CAR T-Cell Immunotherapy
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Researchers at the Gladstone Institutes and the University of California San Francisco (UCSF) have used a recent variation of CRISPR technology called CRISPRa to develop a tool that enabled comprehensive functional mapping of gene networks that can modulate cytokine production. The tool will give researchers a faster, more comprehensive way to uncover the gens that play a role in immune cell biology.

The twist of the new CRISPR tool is that instead of using it to edit or otherwise alter genes, it forcibly activates the genes in human cells. The tool allowed the researchers to test nearly 20,000 genes in parallel to learn which are most responsible for particular cell functions, and potentially paving the way for the identification of new, more effective immunotherapies.

“This is an exciting breakthrough that will accelerate immunotherapy research,” said Alex Marson, director of the Gladstone-UCSF Institute of Genomic Immunology and senior author of the new study published last week in Science. “These CRISPRa experiments create a Rosetta Stone for understanding which genes are important for every function of immune cells. In turn, this will give us new insight into how to genetically alter immune cells so they can become treatments for cancer and autoimmune diseases.”

The research is the first to successfully use CRISPRa at a large scale in primary human cells, which are cells isolated directly from a person.

Marson and his team have been using CRISPR-Cas9 technology over the past few years to study immunity by knocking out genes from various types of human immune cells, including regulatory T cells and monocytes. The scientists have made headway using this approach to better understand how to better engineer cells to be more effective at fighting infections.

But this work only served to show how eliminating a gene’s effects could influence cell function. It couldn’t provide the opposite information: how making a gene more active might also have an effect.

To perturb genes into a more active state Marson and his team used CRISPR activation—called CRISPRa. This form of CRISPR allows scientists to attach an activator to Cas9, so that when it binds to a gene, it activates it. Alternatively, they can attach a repressor—an “off” switch—to Cas9 to turn genes off, achieving a result similar to a typical knockout approach (called CRISPRi for CRISPR interference).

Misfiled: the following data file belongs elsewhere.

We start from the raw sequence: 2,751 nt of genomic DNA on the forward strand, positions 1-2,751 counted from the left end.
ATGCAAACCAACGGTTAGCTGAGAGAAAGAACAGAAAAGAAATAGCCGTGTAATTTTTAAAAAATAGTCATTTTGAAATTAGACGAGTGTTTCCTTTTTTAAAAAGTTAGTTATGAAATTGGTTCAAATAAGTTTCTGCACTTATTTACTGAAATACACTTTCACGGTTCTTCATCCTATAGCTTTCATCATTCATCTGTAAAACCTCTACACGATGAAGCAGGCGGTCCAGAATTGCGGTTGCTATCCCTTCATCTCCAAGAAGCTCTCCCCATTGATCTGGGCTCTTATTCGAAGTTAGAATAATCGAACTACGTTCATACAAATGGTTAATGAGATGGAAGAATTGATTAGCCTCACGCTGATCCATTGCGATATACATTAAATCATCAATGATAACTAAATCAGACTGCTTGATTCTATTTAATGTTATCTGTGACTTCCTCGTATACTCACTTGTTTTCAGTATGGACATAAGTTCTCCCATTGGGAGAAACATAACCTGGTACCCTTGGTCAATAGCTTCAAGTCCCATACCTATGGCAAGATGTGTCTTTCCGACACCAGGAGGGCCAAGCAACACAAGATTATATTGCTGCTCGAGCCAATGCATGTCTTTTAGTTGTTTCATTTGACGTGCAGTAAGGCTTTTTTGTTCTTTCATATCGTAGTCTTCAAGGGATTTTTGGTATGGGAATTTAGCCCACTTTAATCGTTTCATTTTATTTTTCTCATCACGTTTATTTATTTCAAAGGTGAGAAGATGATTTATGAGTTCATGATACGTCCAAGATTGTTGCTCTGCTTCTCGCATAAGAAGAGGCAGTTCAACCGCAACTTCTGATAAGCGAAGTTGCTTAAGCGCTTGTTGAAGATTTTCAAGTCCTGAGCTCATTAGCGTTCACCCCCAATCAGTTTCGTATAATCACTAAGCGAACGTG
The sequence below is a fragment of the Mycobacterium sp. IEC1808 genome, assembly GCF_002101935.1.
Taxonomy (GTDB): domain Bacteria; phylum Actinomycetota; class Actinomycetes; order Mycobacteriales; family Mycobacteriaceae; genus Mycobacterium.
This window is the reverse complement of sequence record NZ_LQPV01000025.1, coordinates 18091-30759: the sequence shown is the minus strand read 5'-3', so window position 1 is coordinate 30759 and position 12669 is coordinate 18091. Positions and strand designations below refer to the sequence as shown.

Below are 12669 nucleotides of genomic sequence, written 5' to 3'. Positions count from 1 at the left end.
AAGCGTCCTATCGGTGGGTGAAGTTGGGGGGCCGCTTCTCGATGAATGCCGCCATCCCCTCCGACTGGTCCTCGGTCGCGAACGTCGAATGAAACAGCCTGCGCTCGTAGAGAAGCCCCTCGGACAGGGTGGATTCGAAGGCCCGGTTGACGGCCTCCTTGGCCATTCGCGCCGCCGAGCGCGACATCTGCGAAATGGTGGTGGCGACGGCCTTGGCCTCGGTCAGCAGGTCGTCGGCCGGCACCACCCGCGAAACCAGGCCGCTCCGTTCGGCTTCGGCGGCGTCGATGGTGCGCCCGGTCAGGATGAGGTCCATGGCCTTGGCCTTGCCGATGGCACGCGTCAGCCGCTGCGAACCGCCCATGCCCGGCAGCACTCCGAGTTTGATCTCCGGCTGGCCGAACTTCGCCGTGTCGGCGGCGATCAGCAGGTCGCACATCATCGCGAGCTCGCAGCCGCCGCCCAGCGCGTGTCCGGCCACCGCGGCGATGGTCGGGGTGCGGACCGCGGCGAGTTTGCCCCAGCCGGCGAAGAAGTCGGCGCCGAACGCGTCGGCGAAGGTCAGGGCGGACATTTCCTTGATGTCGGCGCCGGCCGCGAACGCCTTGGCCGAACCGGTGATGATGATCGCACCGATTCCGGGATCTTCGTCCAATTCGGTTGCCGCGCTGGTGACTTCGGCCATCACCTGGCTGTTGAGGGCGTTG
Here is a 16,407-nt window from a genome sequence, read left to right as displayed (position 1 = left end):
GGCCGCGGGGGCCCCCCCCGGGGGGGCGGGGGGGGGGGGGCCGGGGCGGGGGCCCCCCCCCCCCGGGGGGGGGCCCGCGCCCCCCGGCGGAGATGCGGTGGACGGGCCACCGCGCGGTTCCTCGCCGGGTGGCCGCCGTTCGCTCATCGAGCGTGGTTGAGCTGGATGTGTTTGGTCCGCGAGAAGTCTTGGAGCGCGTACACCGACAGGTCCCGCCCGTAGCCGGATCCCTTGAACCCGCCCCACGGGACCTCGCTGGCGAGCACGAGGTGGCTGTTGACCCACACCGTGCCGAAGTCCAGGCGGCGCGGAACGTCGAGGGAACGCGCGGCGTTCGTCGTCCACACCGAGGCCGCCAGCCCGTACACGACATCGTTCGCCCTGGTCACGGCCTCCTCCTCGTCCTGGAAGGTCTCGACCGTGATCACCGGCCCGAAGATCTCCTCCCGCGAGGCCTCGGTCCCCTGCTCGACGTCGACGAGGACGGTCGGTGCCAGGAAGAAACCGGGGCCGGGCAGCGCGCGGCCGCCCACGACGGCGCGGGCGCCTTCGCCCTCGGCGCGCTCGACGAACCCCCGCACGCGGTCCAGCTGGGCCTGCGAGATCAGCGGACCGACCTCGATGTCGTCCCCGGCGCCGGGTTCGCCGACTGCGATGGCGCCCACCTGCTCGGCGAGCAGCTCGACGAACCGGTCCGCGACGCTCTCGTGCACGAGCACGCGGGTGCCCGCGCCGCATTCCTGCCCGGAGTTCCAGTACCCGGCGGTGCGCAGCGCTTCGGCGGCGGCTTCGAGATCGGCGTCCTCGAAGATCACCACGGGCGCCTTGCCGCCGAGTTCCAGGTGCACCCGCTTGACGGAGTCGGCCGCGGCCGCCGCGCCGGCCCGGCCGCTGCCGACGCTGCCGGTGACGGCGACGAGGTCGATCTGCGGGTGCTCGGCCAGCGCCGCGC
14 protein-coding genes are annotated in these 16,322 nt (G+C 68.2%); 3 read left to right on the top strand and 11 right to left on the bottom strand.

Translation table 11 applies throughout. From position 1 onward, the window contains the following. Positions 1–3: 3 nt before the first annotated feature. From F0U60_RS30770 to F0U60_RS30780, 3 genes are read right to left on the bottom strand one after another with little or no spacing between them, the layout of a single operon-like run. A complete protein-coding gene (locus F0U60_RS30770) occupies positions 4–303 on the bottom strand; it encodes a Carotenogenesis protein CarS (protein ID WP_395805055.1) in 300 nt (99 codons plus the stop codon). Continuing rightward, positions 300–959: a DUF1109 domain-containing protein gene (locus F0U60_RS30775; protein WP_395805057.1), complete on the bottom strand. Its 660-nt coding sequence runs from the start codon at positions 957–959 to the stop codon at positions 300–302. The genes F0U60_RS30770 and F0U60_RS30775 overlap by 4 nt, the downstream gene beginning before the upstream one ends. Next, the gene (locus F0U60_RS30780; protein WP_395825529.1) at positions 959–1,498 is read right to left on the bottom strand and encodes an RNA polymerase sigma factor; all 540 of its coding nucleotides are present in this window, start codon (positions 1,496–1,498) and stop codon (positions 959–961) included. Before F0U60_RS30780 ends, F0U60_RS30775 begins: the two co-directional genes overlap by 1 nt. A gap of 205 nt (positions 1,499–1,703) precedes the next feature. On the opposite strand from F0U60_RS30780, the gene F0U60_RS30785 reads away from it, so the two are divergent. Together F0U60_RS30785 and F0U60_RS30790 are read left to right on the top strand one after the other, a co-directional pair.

T cells are critical in their ability to manage immune response. Not only do they target pathogens, but they also direct other immune cells to increase, or decrease, their response to intruding pathogens or cancer cells. These function are achieved through the production of cytokines, with different types T cells producing different types of cytokines, which have differing effects on immune response.

As Marson noted, having the ability to control T cell cytokines represents a hug opportunity to reshape immune response across range of different diseases. The hope is that this new technology can illuminate which genes control which cytokines.

The research team used CRISPRa or CRISPRi to activate or inactivate nearly 20,000 genes in human T cells isolated directly from multiple healthy volunteers. They screened the resulting cells for changes to cytokine production and homed in on hundreds of genes that serve as key cytokine regulators, including some never-before identified in knock-out screens.

“Our work demonstrates the precision and scalability of this technology in human T cells,” said Ralf Schmidt, co-first author. “And we quickly learned the rules of which genes you could turn on to dial the levels of certain cytokines.”

As the researchers see it, better understanding of cytokine production could be a valuable tool to make existing CAR T therapies even more effective.

“Our new data give us this incredibly rich instruction manual for T cells,” said Marson. “Now we have a basic molecular language we can use to engineer a T cell to have very precise properties.”

Marson’s lab is now studying some of the individual genes identified in their screen, as well as working to further leverage CRISPRa and CRISPRi to discover genes that control other critical traits in human immune cells.

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